The guest list for the occasion was impressive, and included Monsignor Ranko Vidović, Bishop of the Hvar-Brač-Vis Diocese, on his first official visit to these parishes; Hvar's Vicar-General Mons. Stanko Jerčić; Dean of the Hvar Decanate Don Toni Plenković; the Hvar Diocese Chancellor Don Ivan Jurin; Archbishop Mokrzycki's Secretary Andrzej Legowicz; the Split-Dalmatian County Prefect (Župan) Blaženko Boban, representing Croatia's Prime Minister Andrej Plenković; the Polish Ambassador to Croatia Andrzej Jasionowski with his wife; Polish Consul Dagmar Luković; Honorary Polish Consul Josip Roglić; Jelsa Mayor Nikša Peronja; Hvar Police Chief Juraj Tadić; and the Polish Cultural Groups 'Mikolaj Kopernik' from Zagreb and 'Polonez' from Split.

Archbishop Mokrzycki and Bishop Vidović in the Pitve Church. Photo: Vivian Grisogono

The Mass in Vrisnik was introduced by parish priest Don Robert, who thanked all the guests and everyone who had helped to make the occasion possible. At the end of the Mass, Monsignor Vidović also expressed his gratitude for the great honour being bestowed on the parishes within his Diocese, and paid tribute to the notable guests in attendance. In his sermon, Archbishop Mokrzycki spoke of how Pope John Paul II had held Croatia dear to his heart, and stressed that the Pope had used prayer and meditation as the foundation of all his daily activities and official duties. His relics would help all the faithful who focussed their prayers on Saint John Paul II to benefit from his intercession, and the love and care which had informed his life.

Bishop Vidović, Archbishop Mokrzycki and Don Robert praying before the Reliquary. Photo: Vivian Grisogono

Following the Mass and dedication ceremony in Vrisnik, the second reliquary was carried in procession to Pitve's Parish Church of St. James, where it too was blessed and dedicated by the Archbishop.

Bishop Vidović, Archbishop Mokrzycki and Don Robert in the Pitve Church. Photo: Vivian Grisogono

In Pitve, where Mass was not celebrated, Bishop Vidović, Vicar-General Mons. Stanko Jerčić and the other local prelates put aside their vestments. The Archbishop's message of dedication was read out in Croatian by Don Ivan Jurin.

The Archbishop's Dedication, and English translation

Andro Duboković, President of the Pitve Village Committee, thanked the Archbishop and everyone who had contributed to this momentous occasion in the history of the parish, especially of course Parish Priest Don Robert.

Andro Duboković giving thanks on behalf of the Pitve parishioners. Photo: Vivian Grisogono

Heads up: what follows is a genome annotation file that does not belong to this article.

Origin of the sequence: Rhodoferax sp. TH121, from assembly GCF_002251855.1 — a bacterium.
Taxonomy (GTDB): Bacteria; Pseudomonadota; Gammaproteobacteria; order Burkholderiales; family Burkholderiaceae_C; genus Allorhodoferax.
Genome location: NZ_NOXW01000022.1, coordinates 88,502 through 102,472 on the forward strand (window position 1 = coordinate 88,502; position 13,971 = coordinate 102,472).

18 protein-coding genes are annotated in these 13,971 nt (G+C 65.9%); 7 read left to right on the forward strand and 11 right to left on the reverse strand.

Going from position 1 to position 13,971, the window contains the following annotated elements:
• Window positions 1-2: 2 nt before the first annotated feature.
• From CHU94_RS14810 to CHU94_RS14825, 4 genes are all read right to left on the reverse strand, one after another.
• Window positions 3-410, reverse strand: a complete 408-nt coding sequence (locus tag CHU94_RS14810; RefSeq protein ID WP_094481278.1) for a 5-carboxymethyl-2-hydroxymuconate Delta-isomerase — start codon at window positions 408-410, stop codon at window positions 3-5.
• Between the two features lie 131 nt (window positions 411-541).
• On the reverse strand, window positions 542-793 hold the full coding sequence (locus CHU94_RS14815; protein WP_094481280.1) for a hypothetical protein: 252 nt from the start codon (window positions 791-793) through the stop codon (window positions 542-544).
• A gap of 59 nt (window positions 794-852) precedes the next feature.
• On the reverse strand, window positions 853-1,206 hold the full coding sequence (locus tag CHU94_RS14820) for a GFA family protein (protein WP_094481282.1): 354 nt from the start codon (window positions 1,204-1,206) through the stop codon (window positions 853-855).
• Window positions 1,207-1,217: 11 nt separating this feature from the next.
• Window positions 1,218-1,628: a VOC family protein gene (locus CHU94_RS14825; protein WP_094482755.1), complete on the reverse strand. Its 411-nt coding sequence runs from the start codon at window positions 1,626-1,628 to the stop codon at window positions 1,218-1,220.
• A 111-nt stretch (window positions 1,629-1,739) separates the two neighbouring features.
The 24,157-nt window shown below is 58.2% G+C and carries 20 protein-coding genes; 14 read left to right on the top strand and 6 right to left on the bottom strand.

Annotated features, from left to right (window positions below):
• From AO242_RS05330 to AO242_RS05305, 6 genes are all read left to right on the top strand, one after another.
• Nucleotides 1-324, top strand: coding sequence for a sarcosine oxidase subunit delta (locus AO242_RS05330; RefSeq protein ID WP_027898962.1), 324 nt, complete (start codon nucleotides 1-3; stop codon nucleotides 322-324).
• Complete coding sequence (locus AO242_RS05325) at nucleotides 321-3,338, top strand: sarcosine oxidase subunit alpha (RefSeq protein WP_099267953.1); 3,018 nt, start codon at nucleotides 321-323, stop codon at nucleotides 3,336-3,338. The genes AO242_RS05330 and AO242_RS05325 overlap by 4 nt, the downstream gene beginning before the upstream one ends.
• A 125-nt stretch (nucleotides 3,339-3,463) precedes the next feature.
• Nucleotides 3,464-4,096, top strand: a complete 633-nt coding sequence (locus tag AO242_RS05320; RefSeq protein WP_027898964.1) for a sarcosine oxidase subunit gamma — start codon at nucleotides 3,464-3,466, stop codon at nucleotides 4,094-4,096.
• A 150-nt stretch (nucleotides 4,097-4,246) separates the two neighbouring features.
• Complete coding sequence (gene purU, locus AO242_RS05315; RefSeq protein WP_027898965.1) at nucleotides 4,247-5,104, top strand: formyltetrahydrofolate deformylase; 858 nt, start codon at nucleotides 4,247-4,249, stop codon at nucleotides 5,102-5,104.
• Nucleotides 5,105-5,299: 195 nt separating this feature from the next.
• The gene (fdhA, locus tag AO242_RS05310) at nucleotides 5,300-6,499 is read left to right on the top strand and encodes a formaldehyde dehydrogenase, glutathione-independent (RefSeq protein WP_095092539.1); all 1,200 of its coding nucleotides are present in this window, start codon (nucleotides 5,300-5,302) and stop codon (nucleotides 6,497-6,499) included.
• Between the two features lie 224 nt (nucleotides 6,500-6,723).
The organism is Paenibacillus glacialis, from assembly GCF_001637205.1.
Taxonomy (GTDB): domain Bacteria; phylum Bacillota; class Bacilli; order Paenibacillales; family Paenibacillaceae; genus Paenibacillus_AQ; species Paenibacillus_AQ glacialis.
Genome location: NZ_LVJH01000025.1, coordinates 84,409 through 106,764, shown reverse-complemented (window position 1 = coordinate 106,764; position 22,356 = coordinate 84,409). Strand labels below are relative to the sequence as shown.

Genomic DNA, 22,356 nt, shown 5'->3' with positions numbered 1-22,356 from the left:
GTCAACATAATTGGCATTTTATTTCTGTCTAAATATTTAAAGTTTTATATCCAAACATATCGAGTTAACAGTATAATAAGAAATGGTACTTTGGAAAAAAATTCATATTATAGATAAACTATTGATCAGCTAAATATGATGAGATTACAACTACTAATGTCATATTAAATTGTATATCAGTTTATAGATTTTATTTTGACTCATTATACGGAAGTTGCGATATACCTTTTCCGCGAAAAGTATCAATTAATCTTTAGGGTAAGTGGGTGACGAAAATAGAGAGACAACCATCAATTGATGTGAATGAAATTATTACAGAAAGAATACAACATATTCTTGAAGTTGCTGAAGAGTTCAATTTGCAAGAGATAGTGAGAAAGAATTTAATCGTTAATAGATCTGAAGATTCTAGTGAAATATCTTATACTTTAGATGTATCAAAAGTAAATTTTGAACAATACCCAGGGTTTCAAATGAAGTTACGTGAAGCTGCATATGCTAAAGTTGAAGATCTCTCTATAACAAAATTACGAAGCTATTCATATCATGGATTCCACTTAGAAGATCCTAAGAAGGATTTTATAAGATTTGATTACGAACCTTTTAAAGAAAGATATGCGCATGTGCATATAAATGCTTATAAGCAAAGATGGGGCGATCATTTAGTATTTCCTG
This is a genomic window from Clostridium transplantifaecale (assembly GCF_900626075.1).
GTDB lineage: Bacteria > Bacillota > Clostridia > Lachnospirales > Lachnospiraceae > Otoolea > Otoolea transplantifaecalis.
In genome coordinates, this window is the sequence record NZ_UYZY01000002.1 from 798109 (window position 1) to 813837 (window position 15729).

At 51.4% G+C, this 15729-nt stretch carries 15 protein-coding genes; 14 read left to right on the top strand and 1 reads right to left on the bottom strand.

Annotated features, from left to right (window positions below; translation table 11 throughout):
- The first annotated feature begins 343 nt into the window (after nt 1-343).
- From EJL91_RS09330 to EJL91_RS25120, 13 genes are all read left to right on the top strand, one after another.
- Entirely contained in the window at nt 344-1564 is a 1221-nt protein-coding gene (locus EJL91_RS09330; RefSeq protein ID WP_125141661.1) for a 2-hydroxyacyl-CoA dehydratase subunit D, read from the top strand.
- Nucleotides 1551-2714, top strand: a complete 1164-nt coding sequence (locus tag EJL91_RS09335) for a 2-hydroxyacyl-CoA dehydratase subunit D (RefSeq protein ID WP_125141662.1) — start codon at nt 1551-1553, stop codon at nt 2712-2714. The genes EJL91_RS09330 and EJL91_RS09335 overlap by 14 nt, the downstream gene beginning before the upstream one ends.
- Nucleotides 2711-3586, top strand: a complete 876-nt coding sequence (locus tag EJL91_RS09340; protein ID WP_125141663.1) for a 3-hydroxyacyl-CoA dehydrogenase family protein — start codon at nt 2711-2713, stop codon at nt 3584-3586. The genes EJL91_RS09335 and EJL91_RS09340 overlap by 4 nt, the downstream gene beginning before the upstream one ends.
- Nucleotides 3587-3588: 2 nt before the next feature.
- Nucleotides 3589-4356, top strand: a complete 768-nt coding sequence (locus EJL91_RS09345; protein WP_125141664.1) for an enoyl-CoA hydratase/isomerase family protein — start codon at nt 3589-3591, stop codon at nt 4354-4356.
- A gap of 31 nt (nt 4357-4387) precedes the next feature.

Children from the parish, including two of Andro Duboković's daughters, then presented the guests with gifts, as is the custom.

Don Robert expressing his gratitude. Photo: Vivian Grisogono

Don Robert said final words of gratitude, made the more poignant when he could not hold back his tears of joy and relief at the successful conclusion to the months of effort he had expended in the organisation of this deeply meaningful event.

The 'Wisla' choir in the Pitve church. Photo: Vivian Grisogono

Music is an important part of all celebrations on Hvar, and this occasion was no exception. The local choirs and their Polish counterparts enhanced the religious rituals, while the Stari Grad brass band provided rousing rhythms to help the processions to advance, especially up the long lines of steps leading to the parish churches.

The Pitve and Polish choirs. Photo: Vivian Grisogono

At the completion of the formal ceremonies, the Pitve singers and the Polish 'Wisla' choir directed by Janina Welle sang in tandem the popular hymn 'Krist jednom stade na žalu' (see the video below).

Singing in joy and praise. Photo: Vivian Grisogono

It was a delight to see the Archbishop and Don Robert happily joining in the singing with gusto, after what must have been an exhausting day for both of them. Afterwards there were refreshments for all participants, with a special meal laid on for the eminent guests at Pitve's renowned restaurant 'Dvor Duboković'.

© Vivian Grisogono 2021

 

Media

'Krist jednom stade na žalu' Vivian Grisogono
More in this category: « Jelsa's Digital Nomads
You are here: Home highlights Saint John Paul II: relics on Hvar!

Eco Environment News feeds

  • Illegal businesses form an interlocking web in the Brazilian remote region where Dom Phillips and Bruno Pereira were killed, threatening Indigenous communities and local ecology

    Near a sharp bend on the Itaquaí River, perched on a steep muddy bank, a lone wooden structure marks the last outpost of a fragile resistance.

    This is the informal checkpoint used by the Indigenous rights advocate Bruno Pereira, an isolated stilted shack he hoped could help curb the rampant organised crime which threatens the pristine rainforest of the remote Javari Valley, the ecosystems within it and the Indigenous communities who call it home.

    Continue reading...

  • Developing countries’ delegates at UN conference seek recognition of small fisheries’ role in protecting oceans and fighting hunger

    Small-scale fishermen and women from coastal nations in the frontline of the “ocean emergency” have accused world leaders and other decision-makers at the UN oceans conference of ignoring their voices in favour of corporate interests.

    More than half of the world’s fish caught for human consumption comes from small-scale fishing communities, yet their contribution to food security and ocean protection is not being sufficiently recognised, they say.

    Continue reading...

  • Tebay, Cumbria: Getting the grass cut, baled and stored in the barn is one of the biggest and most important jobs of the year

    At least three days of hot, sunny weather are needed to make hay, and good weather is often in short supply in Cumbria. We had been watching our weather apps avidly, and a window appeared. The grass had grown long enough to make hay, the seed had set and there were no nesting birds in the fields, so it was all systems go.